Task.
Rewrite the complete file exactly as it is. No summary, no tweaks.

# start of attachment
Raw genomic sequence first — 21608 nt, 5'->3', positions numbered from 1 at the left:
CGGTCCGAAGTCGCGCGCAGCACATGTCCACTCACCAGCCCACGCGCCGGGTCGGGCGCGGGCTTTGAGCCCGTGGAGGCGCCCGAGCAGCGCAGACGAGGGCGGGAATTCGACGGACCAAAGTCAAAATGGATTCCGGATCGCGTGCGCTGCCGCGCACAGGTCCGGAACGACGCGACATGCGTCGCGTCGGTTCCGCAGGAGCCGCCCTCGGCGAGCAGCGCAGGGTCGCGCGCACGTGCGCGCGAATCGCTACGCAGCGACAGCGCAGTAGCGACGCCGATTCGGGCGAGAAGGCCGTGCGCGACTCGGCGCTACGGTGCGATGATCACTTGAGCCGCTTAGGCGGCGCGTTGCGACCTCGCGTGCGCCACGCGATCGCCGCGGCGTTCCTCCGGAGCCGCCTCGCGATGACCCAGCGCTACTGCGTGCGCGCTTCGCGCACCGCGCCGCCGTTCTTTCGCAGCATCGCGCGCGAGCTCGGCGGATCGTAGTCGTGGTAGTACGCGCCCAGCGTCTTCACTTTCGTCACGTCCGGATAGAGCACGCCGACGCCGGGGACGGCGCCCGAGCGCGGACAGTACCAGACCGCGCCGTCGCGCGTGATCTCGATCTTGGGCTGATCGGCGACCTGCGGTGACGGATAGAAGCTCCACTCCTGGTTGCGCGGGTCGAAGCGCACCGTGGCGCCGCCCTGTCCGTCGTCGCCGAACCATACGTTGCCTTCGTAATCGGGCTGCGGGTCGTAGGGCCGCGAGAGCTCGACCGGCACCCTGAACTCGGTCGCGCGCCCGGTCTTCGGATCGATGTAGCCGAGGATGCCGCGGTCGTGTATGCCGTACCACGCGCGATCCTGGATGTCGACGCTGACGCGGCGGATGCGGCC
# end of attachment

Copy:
Raw genomic sequence first — 21608 nt, 5'->3', positions numbered from 1 at the left:
CGGTCCGAAGTCGCGCGCAGCACATGTCCACTCACCAGCCCACGCGCCGGGTCGGGCGCGGGCTTTGAGCCCGTGGAGGCGCCCGAGCAGCGCAGACGAGGGCGGGAATTCGACGGACCAAAGTCAAAATGGATTCCGGATCGCGTGCGCTGCCGCGCACAGGTCCGGAACGACGCGACATGCGTCGCGTCGGTTCCGCAGGAGCCGCCCTCGGCGAGCAGCGCAGGGTCGCGCGCACGTGCGCGCGAATCGCTACGCAGCGACAGCGCAGTAGCGACGCCGATTCGGGCGAGAAGGCCGTGCGCGACTCGGCGCTACGGTGCGATGATCACTTGAGCCGCTTAGGCGGCGCGTTGCGACCTCGCGTGCGCCACGCGATCGCCGCGGCGTTCCTCCGGAGCCGCCTCGCGATGACCCAGCGCTACTGCGTGCGCGCTTCGCGCACCGCGCCGCCGTTCTTTCGCAGCATCGCGCGCGAGCTCGGCGGATCGTAGTCGTGGTAGTACGCGCCCAGCGTCTTCACTTTCGTCACGTCCGGATAGAGCACGCCGACGCCGGGGACGGCGCCCGAGCGCGGACAGTACCAGACCGCGCCGTCGCGCGTGATCTCGATCTTGGGCTGATCGGCGACCTGCGGTGACGGATAGAAGCTCCACTCCTGGTTGCGCGGGTCGAAGCGCACCGTGGCGCCGCCCTGTCCGTCGTCGCCGAACCATACGTTGCCTTCGTAATCGGGCTGCGGGTCGTAGGGCCGCGAGAGCTCGACCGGCACCCTGAACTCGGTCGCGCGCCCGGTCTTCGGATCGATGTAGCCGAGGATGCCGCGGTCGTGTATGCCGTACCACGCGCGATCCTGGATGTCGACGCTGACGCGGCGGATGCGGCC